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Gold vs Bitcoin

Gold vs Bitcoin, it’s a common question we hear at BullionByPost, and they are two very popular assets in recent years for investors to consider. Bitcoin has even been called ‘digital gold’ by some proponents, but the two are very different assets, with very different risk and reward profiles.

Below then we take a look at gold compared to Bitcoin; what each offer, and a head-to-head overview of performance in recent years. Please note BullionByPost do not provide investment advice, if you’re unsure whether gold or Bitcoin would be the best choice for your investment needs, we recommend speaking to a qualified, independent financial advisor.


Bitcoin vs Gold


It was inevitable that digital currency would grow in step with technological advances. The ease of payment via Near Field Technology (NFC) and improvements to online security mean that a lack of the physical presence of currency is more beneficial to people and with minimal risk. Contactless payments by card and smartphone are now commonplace, whereas 15 years ago they were just an idea, and a cashless society is increasingly on the horizon. Central Bank Digital Currencies are being explored by multiple countries on fears of being left behind by the growing crypto market. With changes to tech come opportunities for change, and banking and finance are one area of opportunity.

Bitcoin’s big sell is the blockchain technology involved. Blockchain is an anonymous public ledger – an ever-growing line of transaction data and history. A bank verifies your funds, holds your funds, and subtracts funds from your balance to credit others, but all of this relies on trusting your bank. The blockchain replaces their role as a database in this process and operates without interference. Data is encrypted, and Bitcoin ‘miners’ try and calculate the code to authorise the transaction. The winner gets to approve the payment and then bundle up the transaction with other payments (effectively hiding them in a crowd of data) and they will receive Bitcoin payment for their bundle being added to the blockchain.

Other miners use their own computers to verify against duplicate uses of funds within the bundled payment data. If you try and spend the same Bitcoin twice you have to revisit all the links down the chain which is so much effort as to render it pointless. The entire process takes a high calibre graphics card, a lot of electricity, and a lot of commitment, because the chain links previously authorised transactions to the new attempted payments. Given the power required to achieve such a feat, the cheat would probably cost more in electricity than the fraudulent gain.

An example of how Bitcoin mining operates. Small boxes replace standard PCs to be cost and space efficient.

You might wonder why is banking a problem, especially given how much work is involved in maintaining anonymity, but the simple fact is data protection is a big issue and one that has been suspected of breaches for quite some time. The recent news about Facebook’s information being used by Cambridge Analytica is a major incident, but it’s highly unlikely to be the only such data breach. People want to know that their personal information is safe and not being used for nefarious reasons, e.g. being sold on to companies to try and influence your voting in an election.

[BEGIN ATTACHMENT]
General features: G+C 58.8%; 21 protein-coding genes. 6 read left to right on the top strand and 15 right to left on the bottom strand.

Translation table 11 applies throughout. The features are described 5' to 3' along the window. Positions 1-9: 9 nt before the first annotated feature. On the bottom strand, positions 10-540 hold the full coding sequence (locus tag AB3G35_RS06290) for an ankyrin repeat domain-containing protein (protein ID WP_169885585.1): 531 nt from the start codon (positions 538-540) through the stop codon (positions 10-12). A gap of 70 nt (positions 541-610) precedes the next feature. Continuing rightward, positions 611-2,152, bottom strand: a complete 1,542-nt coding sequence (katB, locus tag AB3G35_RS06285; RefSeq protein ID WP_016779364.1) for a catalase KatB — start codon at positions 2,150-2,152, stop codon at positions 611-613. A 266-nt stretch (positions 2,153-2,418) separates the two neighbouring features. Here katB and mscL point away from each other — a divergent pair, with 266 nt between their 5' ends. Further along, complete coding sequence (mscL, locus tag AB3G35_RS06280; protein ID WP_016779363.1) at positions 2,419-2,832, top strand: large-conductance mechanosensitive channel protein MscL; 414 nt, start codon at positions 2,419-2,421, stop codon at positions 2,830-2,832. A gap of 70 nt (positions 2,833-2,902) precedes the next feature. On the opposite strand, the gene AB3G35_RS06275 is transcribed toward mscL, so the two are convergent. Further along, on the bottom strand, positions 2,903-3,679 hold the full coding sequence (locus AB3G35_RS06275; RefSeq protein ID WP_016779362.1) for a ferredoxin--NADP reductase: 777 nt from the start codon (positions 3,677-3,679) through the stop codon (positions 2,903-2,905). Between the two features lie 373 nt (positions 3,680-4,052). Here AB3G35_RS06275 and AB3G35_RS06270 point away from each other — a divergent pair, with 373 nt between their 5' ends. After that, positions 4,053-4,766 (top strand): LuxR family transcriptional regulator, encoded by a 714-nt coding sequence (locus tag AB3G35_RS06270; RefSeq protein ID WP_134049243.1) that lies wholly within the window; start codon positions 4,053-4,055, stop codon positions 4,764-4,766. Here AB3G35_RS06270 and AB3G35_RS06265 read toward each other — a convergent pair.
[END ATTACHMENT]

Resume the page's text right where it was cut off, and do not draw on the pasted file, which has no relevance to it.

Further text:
Some have argued that this is a nice idea but ultimately bad for trade, but there are ways and means to track a user’s activity, which is designed to factor in businesses and their need for proof of funds. Bitcoin has some scope to identify a source of funds, while currencies like Monero are wholly anonymous, but you choose your currency depending on your needs.

Already we see big businesses such as IBM and Maersk forming partnerships – in this case for shipping – as commerce seeks to keep pace with the times and make sure it’s operating in the most efficient and secure way possible. The same data relationship could allow for greater sharing of information within healthcare and other industries like cloud storage, where security is paramount.

The Blockchain Research Institute were recently interviewed by Quartz , with founders Alex and Don Tapscott referring to Bitcoin as the “first big app of the Internet of Value” and saying: “Email was the first big app of its predecessor, the Internet of Information. But what will be the equivalent of the World Wide Web—the general-purpose platform for application development?”

Cryptocurrencies have a big issue of price instability however, caused by a lack of regulation and the classic instance of panic responses in the face of large scale thefts, large scale sales, or a national government crackdown. Bitcoin and others are vaguely backed by other currencies. Governments don’t like this uncertainty, so they have been banning Initial Coin Offerings to start up currencies, and they have been banning the trading of cryptocurrencies.